In the last blog, Jan van der Kwast, Captain of the Taurus, asked how we can maintain the NINA standard in daily practice. "Do we need NINA agents or are there other ways?" Hans Been, Project Manager in Morocco responds.
While a ship is a confined space with a fixed crew and routines, small and short-term projects have a disproportionately high number of staff from outside the Boskalis ranks. As a result, implementing NINA from the outset to the same standard as on board Boskalis’ units is not feasible; it takes time and effort.
In our project, too, the fleet is ahead of the onshore organization, which therefore receives the most attention, meaning the fleet barely gets any new impulses regarding NINA. We have to make do with what we have. And who should provide these impulses? While local SHE-Q people have the right theoretical background, they may lack practical experience and are less familiar with our administration systems. They need the captain's assistance in order to be able to prepare a toolbox. So you end up in a vicious circle.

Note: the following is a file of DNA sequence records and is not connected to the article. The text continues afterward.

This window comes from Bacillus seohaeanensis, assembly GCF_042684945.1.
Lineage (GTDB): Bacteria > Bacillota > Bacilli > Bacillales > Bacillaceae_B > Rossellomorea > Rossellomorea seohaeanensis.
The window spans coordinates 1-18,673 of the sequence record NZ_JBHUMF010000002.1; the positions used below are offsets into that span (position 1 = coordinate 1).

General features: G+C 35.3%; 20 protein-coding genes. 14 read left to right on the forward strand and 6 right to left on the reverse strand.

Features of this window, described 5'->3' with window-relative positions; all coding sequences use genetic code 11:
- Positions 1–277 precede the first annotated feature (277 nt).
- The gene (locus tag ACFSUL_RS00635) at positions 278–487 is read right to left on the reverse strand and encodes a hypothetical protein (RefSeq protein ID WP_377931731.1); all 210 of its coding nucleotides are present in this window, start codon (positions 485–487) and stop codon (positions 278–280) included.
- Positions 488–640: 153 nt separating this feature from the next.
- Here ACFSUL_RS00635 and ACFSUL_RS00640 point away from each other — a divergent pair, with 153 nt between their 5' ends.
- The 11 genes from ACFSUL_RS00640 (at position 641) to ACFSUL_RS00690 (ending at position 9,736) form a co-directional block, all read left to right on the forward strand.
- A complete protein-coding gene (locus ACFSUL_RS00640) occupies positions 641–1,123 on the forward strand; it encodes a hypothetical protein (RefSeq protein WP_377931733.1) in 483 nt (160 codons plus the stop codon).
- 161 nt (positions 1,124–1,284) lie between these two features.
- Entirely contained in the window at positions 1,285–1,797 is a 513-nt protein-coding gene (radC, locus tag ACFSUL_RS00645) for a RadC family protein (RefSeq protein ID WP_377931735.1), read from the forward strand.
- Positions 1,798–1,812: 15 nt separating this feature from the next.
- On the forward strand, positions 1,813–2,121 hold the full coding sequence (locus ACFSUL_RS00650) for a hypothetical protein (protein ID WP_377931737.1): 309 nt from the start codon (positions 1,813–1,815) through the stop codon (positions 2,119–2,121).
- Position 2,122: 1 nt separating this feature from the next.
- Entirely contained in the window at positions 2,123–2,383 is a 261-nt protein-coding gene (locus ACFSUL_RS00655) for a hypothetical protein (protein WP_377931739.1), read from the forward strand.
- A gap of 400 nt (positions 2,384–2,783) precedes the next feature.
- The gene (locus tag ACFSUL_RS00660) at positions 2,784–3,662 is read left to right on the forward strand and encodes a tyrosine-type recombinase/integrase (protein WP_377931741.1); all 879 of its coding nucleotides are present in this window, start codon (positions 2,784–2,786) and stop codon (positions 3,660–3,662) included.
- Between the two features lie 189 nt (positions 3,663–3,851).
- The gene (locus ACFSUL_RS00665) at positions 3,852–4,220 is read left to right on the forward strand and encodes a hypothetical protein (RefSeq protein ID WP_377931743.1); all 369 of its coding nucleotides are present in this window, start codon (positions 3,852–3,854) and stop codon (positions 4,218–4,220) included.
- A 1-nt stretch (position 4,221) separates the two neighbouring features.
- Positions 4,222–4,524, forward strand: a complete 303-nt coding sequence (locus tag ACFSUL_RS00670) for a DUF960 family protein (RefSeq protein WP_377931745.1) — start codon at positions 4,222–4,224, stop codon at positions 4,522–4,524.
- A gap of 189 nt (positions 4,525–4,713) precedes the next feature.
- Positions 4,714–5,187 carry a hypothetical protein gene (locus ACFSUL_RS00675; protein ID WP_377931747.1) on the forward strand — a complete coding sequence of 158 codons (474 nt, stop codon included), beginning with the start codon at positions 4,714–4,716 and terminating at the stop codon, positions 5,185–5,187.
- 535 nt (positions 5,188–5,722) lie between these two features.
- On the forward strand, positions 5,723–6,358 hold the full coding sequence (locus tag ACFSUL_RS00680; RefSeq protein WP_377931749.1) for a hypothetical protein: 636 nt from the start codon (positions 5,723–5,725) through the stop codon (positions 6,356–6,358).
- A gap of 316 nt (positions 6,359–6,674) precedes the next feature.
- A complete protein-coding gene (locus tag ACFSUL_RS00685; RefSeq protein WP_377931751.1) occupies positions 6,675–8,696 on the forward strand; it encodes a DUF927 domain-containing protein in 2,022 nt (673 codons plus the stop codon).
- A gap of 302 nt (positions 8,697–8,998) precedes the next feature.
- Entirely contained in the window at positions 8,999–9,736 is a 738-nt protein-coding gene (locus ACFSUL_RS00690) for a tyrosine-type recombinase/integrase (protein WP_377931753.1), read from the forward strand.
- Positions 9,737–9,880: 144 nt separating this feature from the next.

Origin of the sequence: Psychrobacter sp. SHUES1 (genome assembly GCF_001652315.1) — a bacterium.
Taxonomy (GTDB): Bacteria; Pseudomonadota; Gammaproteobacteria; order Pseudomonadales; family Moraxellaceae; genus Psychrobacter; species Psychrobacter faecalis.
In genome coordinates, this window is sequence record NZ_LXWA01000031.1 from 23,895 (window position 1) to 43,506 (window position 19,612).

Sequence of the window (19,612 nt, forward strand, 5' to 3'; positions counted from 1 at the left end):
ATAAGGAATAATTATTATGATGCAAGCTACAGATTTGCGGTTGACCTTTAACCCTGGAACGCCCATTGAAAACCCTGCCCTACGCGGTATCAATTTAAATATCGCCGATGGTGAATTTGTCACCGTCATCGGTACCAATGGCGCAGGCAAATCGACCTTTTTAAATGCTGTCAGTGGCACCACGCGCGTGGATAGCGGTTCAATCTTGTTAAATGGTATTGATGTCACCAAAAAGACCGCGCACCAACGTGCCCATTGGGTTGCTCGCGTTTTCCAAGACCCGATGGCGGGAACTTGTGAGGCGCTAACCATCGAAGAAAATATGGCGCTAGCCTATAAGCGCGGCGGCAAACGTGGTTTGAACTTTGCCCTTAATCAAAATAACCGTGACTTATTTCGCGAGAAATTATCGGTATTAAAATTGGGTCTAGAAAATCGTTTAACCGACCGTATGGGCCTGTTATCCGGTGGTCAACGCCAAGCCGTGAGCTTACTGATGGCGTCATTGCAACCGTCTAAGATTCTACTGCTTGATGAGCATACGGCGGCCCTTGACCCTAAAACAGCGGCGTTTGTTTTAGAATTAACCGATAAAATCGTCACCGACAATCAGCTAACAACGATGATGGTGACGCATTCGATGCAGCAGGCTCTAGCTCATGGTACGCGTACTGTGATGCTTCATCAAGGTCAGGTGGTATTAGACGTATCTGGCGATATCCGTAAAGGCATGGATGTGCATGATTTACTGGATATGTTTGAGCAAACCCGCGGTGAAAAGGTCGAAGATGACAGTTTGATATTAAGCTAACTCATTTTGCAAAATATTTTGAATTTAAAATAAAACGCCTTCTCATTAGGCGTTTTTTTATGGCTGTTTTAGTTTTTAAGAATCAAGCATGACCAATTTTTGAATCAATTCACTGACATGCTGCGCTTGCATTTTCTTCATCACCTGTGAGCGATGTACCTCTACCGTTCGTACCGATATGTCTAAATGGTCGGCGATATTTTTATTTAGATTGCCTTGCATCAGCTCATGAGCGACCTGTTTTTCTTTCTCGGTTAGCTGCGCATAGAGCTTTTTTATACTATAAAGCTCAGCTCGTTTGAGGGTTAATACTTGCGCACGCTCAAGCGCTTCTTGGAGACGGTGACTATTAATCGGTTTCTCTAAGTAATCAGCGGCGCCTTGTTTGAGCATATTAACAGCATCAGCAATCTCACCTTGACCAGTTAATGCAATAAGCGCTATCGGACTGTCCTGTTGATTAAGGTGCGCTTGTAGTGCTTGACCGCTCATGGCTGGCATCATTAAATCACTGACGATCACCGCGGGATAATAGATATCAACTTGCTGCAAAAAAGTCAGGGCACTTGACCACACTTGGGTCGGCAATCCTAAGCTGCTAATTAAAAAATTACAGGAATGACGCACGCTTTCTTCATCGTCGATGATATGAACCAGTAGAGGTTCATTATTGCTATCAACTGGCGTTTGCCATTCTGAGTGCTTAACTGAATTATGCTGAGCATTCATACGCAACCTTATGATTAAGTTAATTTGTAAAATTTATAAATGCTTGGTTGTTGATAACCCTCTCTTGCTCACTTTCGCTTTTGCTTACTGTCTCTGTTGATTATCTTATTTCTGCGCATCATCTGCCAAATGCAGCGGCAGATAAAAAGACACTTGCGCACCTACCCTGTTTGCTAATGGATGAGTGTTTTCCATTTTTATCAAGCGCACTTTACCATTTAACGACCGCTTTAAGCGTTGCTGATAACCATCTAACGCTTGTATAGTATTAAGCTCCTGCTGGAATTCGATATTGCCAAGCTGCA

NINA agents – or preferably NINA facilitators – could be a solution. One condition would be that they are specially trained for this purpose from a pool of Boskalis NINA personnel. This would prevent specific project knowledge and experience from seeping away, as it can be generated internally and shared across Boskalis. Such an extra impulse encourages everyone to work together – after all, that is the key – to create a safer work environment.
The NINA team will present this suggestion to Mark Sturrus, SHE-Q Coordinator.